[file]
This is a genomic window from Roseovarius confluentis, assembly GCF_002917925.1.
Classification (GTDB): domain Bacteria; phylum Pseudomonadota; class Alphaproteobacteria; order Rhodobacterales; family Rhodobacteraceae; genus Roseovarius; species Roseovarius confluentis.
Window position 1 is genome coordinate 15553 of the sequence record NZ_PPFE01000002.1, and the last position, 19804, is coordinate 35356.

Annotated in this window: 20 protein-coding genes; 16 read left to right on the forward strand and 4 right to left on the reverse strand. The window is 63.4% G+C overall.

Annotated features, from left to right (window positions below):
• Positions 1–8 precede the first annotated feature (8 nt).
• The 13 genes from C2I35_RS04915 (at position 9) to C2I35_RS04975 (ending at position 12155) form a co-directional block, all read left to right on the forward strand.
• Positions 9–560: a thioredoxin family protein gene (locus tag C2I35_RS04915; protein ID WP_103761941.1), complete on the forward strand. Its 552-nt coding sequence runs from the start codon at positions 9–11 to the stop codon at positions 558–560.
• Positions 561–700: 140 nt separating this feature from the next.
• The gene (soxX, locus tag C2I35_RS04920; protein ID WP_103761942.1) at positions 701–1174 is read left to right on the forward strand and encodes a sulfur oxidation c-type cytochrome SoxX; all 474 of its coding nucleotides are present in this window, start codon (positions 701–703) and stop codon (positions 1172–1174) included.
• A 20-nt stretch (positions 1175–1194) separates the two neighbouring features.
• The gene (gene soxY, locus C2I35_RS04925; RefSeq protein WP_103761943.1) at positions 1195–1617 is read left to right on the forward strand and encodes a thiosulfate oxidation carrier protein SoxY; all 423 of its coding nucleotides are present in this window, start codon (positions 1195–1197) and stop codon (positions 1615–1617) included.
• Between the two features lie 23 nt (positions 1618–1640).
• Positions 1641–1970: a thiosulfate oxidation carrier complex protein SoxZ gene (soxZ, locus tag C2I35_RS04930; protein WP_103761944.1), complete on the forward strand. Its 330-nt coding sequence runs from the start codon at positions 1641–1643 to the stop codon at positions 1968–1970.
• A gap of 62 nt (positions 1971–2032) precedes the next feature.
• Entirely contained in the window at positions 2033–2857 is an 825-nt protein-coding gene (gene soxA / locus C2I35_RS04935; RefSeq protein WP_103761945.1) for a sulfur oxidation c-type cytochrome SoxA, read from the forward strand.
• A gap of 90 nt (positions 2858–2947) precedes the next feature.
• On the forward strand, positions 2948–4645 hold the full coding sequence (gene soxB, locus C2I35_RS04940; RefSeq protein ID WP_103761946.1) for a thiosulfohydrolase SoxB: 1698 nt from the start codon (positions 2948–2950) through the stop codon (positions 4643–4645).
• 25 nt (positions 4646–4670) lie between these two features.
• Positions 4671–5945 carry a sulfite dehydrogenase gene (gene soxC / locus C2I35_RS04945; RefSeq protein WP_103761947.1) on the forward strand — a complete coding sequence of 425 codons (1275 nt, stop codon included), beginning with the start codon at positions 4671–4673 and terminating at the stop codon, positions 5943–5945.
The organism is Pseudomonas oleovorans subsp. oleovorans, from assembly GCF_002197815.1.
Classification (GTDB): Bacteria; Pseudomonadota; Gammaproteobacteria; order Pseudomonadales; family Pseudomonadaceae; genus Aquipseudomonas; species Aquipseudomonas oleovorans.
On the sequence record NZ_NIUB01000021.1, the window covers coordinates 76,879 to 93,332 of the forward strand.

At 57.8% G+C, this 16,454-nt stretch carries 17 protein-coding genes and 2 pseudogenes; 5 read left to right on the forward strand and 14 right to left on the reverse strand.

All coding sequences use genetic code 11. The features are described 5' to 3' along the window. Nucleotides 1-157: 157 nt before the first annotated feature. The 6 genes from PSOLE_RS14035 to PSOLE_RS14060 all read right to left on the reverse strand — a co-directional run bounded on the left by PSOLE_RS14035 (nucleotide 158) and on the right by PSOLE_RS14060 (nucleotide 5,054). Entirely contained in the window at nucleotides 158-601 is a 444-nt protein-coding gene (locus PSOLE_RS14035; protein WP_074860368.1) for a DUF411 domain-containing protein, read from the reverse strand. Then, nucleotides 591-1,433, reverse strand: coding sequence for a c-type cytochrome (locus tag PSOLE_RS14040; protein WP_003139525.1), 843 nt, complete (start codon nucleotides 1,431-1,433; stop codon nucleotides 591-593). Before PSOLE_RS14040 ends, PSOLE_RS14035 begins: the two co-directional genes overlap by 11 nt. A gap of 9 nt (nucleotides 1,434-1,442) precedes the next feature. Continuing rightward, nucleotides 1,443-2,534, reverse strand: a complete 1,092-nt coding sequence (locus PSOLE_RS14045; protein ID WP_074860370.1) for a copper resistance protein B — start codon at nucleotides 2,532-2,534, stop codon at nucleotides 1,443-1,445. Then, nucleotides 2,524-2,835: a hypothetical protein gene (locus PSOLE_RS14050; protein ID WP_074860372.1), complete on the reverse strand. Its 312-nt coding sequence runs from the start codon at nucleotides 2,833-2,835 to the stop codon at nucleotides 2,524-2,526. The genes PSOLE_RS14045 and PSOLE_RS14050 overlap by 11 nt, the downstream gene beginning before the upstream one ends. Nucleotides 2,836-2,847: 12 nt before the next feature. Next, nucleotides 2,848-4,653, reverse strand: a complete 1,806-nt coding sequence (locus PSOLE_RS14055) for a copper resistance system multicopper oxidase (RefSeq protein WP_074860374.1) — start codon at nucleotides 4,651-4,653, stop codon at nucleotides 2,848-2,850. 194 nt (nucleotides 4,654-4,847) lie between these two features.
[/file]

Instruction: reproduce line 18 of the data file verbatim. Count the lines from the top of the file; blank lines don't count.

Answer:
• On the forward strand, positions 2948–4645 hold the full coding sequence (gene soxB, locus C2I35_RS04940; RefSeq protein ID WP_103761946.1) for a thiosulfohydrolase SoxB: 1698 nt from the start codon (positions 2948–2950) through the stop codon (positions 4643–4645).